“…Captain James Jack volunteered to take these powerful documents on the arduous journey to the Continental Congress. Knowing full well that if caught he would be immediately hung; he risked his livelihood, property, family and very life to transport these important documents. Slipping past British regulars and spying Tories, Jack arrived in Philadelphia, demanding Mecklenburg County’s declaration of freedom be read into record. Just as Paul Revere’s famous ride alerted patriots to the British landing in Boston, James Jack’s ride helped kindle the embers of revolution in the Continental Congress.”

The MecDec and the Resolves declared British authority over those in Mecklenburg County, North Carolina, to be null and void. James Jack and his father were strong supporters of the call for independence. Reportedly, many of the Committee of Safety meetings were conducted at the Jacks’ tavern. NCpedia tells us, ” Jack recalled that ‘for some time previous to, and at the time of those resolutions [of May 1775] were agreed to, I . . . was priviledged to a number of meetings of some of the . . . leading characters of that county on the subject before the final adoption of the resolutions.'” 


Painting of Captain Jack riding north to Philadelphia to deliver the Mecklenburg Declaration of Independence. The courthouse can be seen behind Jack in the distance. Courtesy of Chas Fagan.

James Jack set out on his famous ride in June 1775, stopping briefly in Salisbury, North Carolina, to have the document read publicly into the records of the district court session. After a journey of nearly 600 miles through the Appalachian mountains and flatland, he reached Philadelphia, where Jack presented the North Carolina delegates to the Continental Congress with the Mecklenburg County document. Although the delegates agreed with the document’s sentiment, the Continental Congress at the time still hoped for a reconciliation with England. They chose not to inform the other delegations to the Congress of the Mecklenburg action.

Charlotte-Liberty-Walk.jpgCaptain James Jack returned to his home in Charlottetowne on July 7 of the same year. He rode an average of 30 miles each day—hard riding for the time and the geographic challenges—completing his journey of some 1100 miles in 38 days.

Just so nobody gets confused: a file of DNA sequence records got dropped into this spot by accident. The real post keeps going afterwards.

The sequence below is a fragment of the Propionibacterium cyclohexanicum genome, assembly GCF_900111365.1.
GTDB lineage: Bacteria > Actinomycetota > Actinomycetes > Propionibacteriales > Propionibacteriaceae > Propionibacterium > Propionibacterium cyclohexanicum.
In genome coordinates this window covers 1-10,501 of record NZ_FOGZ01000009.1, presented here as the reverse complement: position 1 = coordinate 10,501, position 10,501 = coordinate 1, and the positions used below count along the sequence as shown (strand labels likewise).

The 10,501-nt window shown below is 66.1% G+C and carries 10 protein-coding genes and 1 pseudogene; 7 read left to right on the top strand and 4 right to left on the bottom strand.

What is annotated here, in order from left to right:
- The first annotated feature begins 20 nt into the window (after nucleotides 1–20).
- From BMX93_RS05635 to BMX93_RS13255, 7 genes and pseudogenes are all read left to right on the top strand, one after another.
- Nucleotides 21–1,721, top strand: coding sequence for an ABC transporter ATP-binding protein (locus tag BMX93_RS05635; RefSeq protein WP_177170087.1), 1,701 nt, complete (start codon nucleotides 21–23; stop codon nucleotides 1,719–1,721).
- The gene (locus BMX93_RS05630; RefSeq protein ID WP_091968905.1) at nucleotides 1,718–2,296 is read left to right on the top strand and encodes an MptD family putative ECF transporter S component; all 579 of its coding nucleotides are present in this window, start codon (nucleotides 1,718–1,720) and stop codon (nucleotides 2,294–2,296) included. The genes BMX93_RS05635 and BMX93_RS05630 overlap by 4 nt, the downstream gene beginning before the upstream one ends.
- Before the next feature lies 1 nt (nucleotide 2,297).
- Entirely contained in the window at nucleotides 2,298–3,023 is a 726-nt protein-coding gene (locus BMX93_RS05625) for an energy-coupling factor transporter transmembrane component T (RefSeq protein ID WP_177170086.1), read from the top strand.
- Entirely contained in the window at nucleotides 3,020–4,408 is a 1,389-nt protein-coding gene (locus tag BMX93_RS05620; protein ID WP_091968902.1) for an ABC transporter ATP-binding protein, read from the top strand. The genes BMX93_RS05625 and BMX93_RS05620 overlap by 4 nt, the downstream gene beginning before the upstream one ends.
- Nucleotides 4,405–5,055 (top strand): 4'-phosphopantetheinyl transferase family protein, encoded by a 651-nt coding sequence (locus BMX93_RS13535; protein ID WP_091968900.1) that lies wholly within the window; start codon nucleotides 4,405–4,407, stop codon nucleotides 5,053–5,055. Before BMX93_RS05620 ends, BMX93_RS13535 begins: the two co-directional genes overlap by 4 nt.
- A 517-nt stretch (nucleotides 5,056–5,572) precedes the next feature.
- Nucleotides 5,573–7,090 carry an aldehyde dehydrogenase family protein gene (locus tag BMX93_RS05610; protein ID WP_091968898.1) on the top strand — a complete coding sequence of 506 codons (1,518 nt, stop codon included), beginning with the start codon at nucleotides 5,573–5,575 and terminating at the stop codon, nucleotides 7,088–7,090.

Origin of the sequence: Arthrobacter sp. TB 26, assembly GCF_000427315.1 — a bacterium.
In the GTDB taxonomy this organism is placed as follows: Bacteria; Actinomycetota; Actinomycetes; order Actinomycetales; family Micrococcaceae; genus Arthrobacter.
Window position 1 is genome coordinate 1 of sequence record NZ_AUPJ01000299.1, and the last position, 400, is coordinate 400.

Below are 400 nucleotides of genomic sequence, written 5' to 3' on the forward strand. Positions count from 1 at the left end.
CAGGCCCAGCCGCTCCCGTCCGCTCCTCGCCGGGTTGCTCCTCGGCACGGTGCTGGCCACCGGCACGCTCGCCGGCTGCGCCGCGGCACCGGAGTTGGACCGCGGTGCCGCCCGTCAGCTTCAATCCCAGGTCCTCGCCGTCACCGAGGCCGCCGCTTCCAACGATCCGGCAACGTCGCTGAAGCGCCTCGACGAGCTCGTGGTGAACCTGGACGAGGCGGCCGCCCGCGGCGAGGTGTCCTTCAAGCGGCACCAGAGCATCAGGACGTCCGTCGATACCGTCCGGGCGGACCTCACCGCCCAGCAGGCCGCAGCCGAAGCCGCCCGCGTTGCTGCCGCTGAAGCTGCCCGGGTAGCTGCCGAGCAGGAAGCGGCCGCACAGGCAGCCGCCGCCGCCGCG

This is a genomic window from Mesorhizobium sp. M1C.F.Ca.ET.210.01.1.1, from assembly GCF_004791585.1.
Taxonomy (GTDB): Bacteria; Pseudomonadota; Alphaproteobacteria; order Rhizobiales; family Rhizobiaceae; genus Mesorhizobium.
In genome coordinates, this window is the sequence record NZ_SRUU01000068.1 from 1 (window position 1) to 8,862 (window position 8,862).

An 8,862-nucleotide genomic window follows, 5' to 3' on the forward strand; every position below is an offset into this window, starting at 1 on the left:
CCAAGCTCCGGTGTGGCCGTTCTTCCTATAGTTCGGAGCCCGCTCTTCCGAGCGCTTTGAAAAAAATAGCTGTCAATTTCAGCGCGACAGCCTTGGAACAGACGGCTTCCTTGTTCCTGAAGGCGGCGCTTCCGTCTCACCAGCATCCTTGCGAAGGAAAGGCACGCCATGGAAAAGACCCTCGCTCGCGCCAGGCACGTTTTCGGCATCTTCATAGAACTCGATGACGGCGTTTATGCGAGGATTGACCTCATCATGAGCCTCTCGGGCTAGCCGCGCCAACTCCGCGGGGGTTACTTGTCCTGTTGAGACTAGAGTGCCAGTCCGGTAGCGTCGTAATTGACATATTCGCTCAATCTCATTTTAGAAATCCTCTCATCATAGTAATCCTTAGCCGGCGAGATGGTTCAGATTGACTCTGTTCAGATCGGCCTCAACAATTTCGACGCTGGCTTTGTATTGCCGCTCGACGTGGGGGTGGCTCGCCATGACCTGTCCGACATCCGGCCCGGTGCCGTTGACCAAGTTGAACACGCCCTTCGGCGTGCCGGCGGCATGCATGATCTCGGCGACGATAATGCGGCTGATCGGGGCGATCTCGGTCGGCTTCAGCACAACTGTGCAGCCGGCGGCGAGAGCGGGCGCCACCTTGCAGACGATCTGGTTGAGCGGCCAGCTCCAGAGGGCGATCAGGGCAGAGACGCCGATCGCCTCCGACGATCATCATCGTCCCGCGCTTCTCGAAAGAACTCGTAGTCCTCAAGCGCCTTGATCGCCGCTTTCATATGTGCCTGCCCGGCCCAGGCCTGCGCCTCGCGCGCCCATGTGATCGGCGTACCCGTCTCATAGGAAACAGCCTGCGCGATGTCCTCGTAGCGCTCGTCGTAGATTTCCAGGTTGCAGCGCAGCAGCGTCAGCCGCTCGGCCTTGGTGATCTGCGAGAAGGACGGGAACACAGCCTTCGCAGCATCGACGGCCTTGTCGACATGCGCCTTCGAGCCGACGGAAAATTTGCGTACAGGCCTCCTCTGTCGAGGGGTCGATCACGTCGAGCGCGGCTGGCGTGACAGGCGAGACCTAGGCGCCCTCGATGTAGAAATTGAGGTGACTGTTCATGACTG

James Jack was a popular captain in the Mecklenburg militia during the Revolutionary War. As a warning, Lord Cornwallis had Jack’s s father removed from the man’s sick bed and kept in a damp cell for questioning. The elder Mr. Jacks died shortly afterwards (September 1780). The Jack home was burned to the ground. The tavern was rebuilt, but the financial loss, in addition to Jack’s personal money spent for wartime expenditures (some £7,646), which was never reimbursed, left him in ruin. Ironically, Jack’s claim was was paid to a friend, who died before delivering the money to Jack. 

89317463_133618159621.jpg With the war’s end, Jack moved his family to the western part of North Carolina, which at the time stretched all the way to present-day Nashville. He signed the petition to the North Carolina Assembly to make North Carolina a separate state. Later, he moved to what is now Wilkes County, Georgia, where he was not so successful as a farmer. Finally, he and his wife Margaret moved again to neighboring Elbert County, to live with their son William and live out their days. James Jack died in December 1822. His obituary lists his age at death as being 84, but in December 1819, he wrote of being 88 years of age. Therefore, he was like 91 years old at his death. 

The History of Charlotte (You Tube)

Mec Dec Day (You Tube)

Trail of History (You Tube)